I have a degree in electrical engineering and am an audiophile and am used to reading specifications that usually have some bearing on performance. My experience so far is that user impressions are not a good way to evaluate different units since each person's needs are different. Also, the software that processes sounds and switches modes is very unique to each (and can't be described in specifications). To make matters even worse, the audiologists that I've met (four so far) each bring their own bias to the table and, in my opinion, set their audio standards too low.

Khenkels
05-25-2008, 09:31 AM
DickK:

All the information that you can provide can only help someone..so when possible, post your results.

DickK
06-28-2008, 09:57 PM
The units that I tried and were satisfied with are the Interton Avio3 which Costco is now selling.

They are the best that I tried based on relatively short sessions with four different audiologists. One would think that there would be some centers where say 20 or so different aids could be auditioned OR some testing lab like CR that would have comparative performance numbers.

Integration of amplified sound and direct sound (no echos or artifacts) are important to me since I have little loss below 1 kHz. Based on a relatively short listen, the Oticon Epoqs WV were good also. The big difference is that the Avio3s will cost $1,400 each (about the best value out there) versus about $3,000 for the Epoqs and several others. This is a difference of over 100% for no apparent difference (to me) other than features which didn't directly relate to hearing quality (such as remotes and bluetooth add ons).

The bottom line for me was the ability to wear evaluation units for a few weeks and especially spend some time listening to my high end sound system. In audiophile terms, I found that the Avio3s gave me an openness that had gradually vanished as my high frequency hearing diminished. Transients are handled well as are frequency response and dynamic range. Could it be better? Probably so, but I found it to be good enough (and I am fussy).

Sorry for the intrigue, but that was the request of the manufacturers rep in return for providing an evaluation pair prior to their introduction.

Another observation which is probably true with any hearing aid that restores high frequency loss is that my tinnitus became slightly less pronounced. I guess that this is due to the masking effect of the amplified highs that are in the same frequency range of the tinnitus.

jchunter
06-29-2008, 04:01 PM
Have you tried America Hears? I have been watching user experiences with the open fit unit with speaker in the ear http://www.americahears.com/freedomv_of.shtml. IMO, speaker in the ear canal makes more sense than trying to push sound through a tiny tube, not to mention having less tendency for feedback. The SIE unit has a flatter frequency response spec and they supply a USB connector and software to permit the user to adjust the unit from his computer. This unit is $995, which is a big step in the right direction. :cool:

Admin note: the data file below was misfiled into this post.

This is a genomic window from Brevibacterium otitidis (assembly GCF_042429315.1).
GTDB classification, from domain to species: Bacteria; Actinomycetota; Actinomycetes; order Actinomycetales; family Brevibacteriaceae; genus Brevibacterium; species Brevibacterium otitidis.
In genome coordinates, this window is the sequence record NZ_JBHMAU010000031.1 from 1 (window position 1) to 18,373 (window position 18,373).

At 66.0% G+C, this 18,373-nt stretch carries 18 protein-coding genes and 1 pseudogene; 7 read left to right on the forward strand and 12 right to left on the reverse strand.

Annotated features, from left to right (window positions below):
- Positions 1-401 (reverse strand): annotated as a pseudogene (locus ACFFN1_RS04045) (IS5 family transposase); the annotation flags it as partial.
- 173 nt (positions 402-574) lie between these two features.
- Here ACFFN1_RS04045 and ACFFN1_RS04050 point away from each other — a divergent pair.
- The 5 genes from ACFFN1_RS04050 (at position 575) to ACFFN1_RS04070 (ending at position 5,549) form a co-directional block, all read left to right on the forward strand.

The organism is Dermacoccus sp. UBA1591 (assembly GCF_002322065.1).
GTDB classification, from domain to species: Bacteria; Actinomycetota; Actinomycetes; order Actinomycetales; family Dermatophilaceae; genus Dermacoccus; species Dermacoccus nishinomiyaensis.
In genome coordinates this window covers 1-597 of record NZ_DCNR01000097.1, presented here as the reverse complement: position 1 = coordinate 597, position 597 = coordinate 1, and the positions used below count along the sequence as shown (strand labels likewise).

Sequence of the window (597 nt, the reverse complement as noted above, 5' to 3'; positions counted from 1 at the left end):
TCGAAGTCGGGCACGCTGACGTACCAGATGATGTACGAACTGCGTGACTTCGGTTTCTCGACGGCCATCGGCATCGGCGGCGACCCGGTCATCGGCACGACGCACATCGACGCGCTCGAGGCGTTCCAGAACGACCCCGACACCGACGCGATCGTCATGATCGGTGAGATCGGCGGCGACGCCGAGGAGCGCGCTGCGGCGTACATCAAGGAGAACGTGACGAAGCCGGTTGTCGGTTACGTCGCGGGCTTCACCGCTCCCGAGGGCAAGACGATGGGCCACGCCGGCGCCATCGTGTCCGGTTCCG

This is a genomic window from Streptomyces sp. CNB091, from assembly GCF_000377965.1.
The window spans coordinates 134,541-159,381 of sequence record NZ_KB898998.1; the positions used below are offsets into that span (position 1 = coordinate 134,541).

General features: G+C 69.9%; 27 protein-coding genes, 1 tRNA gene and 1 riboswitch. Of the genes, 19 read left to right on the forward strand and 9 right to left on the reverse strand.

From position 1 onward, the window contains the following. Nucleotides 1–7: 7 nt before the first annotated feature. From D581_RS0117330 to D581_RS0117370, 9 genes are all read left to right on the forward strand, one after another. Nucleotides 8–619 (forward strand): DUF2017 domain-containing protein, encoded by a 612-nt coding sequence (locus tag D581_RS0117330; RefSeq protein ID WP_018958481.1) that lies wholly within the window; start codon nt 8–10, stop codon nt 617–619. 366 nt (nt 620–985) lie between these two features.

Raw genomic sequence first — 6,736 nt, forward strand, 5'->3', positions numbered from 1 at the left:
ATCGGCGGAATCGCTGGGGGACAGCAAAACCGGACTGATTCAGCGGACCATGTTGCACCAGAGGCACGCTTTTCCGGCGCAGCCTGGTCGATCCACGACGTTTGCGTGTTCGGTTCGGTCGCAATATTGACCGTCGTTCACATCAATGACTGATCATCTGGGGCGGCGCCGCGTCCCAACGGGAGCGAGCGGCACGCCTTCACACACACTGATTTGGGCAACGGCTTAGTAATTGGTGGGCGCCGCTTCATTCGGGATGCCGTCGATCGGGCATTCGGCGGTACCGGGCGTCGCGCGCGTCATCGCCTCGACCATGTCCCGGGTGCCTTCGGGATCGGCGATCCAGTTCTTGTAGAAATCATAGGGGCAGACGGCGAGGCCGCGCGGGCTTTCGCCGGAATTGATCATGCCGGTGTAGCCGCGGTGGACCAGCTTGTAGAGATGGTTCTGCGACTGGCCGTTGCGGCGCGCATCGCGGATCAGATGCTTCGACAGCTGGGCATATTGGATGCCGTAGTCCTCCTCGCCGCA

See Voyageur DSP chip spec at http://www.sounddesigntechnologies.com/pdf/37601DOC.pdf

xbulder
06-29-2008, 05:19 PM
The units that I tried and were satisfied with are the Interton Avio3 which Costco is now selling.

They are the best that I tried based on relatively short sessions with four different audiologists. One would think that there would be some centers where say 20 or so different aids could be auditioned OR some testing lab like CR that would have comparative performance numbers.

Integration of amplified sound and direct sound (no echos or artifacts) are important to me since I have little loss below 1 kHz. Based on a relatively short listen, the Oticon Epoqs WV were good also. The big difference is that the Avio3s will cost $1,400 each (about the best value out there) versus about $3,000 for the Epoqs and several others. This is a difference of over 100% for no apparent difference (to me) other than features which didn't directly relate to hearing quality (such as remotes and bluetooth add ons).

The bottom line for me was the ability to wear evaluation units for a few weeks and especially spend some time listening to my high end sound system. In audiophile terms, I found that the Avio3s gave me an openness that had gradually vanished as my high frequency hearing diminished. Transients are handled well as are frequency response and dynamic range. Could it be better? Probably so, but I found it to be good enough (and I am fussy).

Sorry for the intrigue, but that was the request of the manufacturers rep in return for providing an evaluation pair prior to their introduction.

Another observation which is probably true with any hearing aid that restores high frequency loss is that my tinnitus became slightly less pronounced. I guess that this is due to the masking effect of the amplified highs that are in the same frequency range of the tinnitus.